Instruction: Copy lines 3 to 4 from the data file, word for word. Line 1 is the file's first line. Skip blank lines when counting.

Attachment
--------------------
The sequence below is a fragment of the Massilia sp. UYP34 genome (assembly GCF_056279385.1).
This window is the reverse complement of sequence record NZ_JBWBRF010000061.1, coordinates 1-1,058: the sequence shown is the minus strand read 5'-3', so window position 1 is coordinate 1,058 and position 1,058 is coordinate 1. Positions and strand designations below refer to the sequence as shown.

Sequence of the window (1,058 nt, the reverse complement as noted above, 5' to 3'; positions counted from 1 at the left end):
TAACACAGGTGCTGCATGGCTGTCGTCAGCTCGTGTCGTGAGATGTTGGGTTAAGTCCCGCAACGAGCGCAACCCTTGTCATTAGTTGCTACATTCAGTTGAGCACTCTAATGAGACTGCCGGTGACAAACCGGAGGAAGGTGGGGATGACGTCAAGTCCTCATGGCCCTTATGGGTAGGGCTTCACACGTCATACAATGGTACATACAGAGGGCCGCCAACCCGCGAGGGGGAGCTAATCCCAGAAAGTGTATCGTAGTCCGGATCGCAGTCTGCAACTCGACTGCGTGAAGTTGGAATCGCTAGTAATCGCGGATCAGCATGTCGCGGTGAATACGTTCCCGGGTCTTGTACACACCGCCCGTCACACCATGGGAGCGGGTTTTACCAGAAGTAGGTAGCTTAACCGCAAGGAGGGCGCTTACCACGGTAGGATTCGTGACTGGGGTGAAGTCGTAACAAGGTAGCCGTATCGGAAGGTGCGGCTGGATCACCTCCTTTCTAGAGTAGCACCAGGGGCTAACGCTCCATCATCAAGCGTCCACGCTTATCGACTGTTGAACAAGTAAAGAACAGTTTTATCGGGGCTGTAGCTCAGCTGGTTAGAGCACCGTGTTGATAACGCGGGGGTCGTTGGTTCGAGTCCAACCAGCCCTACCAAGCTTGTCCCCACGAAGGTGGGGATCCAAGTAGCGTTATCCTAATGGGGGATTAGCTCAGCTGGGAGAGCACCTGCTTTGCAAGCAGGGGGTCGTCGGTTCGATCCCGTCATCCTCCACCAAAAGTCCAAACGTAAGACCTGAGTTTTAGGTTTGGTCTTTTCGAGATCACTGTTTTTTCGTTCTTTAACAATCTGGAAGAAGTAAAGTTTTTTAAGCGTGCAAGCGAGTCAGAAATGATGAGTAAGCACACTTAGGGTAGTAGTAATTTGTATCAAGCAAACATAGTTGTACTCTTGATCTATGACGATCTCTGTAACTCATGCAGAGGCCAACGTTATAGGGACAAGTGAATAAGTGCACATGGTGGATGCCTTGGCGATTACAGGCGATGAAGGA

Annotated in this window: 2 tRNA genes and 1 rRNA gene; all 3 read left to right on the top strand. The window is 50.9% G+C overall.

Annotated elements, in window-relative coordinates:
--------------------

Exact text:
Sequence of the window (1,058 nt, the reverse complement as noted above, 5' to 3'; positions counted from 1 at the left end):
TAACACAGGTGCTGCATGGCTGTCGTCAGCTCGTGTCGTGAGATGTTGGGTTAAGTCCCGCAACGAGCGCAACCCTTGTCATTAGTTGCTACATTCAGTTGAGCACTCTAATGAGACTGCCGGTGACAAACCGGAGGAAGGTGGGGATGACGTCAAGTCCTCATGGCCCTTATGGGTAGGGCTTCACACGTCATACAATGGTACATACAGAGGGCCGCCAACCCGCGAGGGGGAGCTAATCCCAGAAAGTGTATCGTAGTCCGGATCGCAGTCTGCAACTCGACTGCGTGAAGTTGGAATCGCTAGTAATCGCGGATCAGCATGTCGCGGTGAATACGTTCCCGGGTCTTGTACACACCGCCCGTCACACCATGGGAGCGGGTTTTACCAGAAGTAGGTAGCTTAACCGCAAGGAGGGCGCTTACCACGGTAGGATTCGTGACTGGGGTGAAGTCGTAACAAGGTAGCCGTATCGGAAGGTGCGGCTGGATCACCTCCTTTCTAGAGTAGCACCAGGGGCTAACGCTCCATCATCAAGCGTCCACGCTTATCGACTGTTGAACAAGTAAAGAACAGTTTTATCGGGGCTGTAGCTCAGCTGGTTAGAGCACCGTGTTGATAACGCGGGGGTCGTTGGTTCGAGTCCAACCAGCCCTACCAAGCTTGTCCCCACGAAGGTGGGGATCCAAGTAGCGTTATCCTAATGGGGGATTAGCTCAGCTGGGAGAGCACCTGCTTTGCAAGCAGGGGGTCGTCGGTTCGATCCCGTCATCCTCCACCAAAAGTCCAAACGTAAGACCTGAGTTTTAGGTTTGGTCTTTTCGAGATCACTGTTTTTTCGTTCTTTAACAATCTGGAAGAAGTAAAGTTTTTTAAGCGTGCAAGCGAGTCAGAAATGATGAGTAAGCACACTTAGGGTAGTAGTAATTTGTATCAAGCAAACATAGTTGTACTCTTGATCTATGACGATCTCTGTAACTCATGCAGAGGCCAACGTTATAGGGACAAGTGAATAAGTGCACATGGTGGATGCCTTGGCGATTACAGGCGATGAAGGA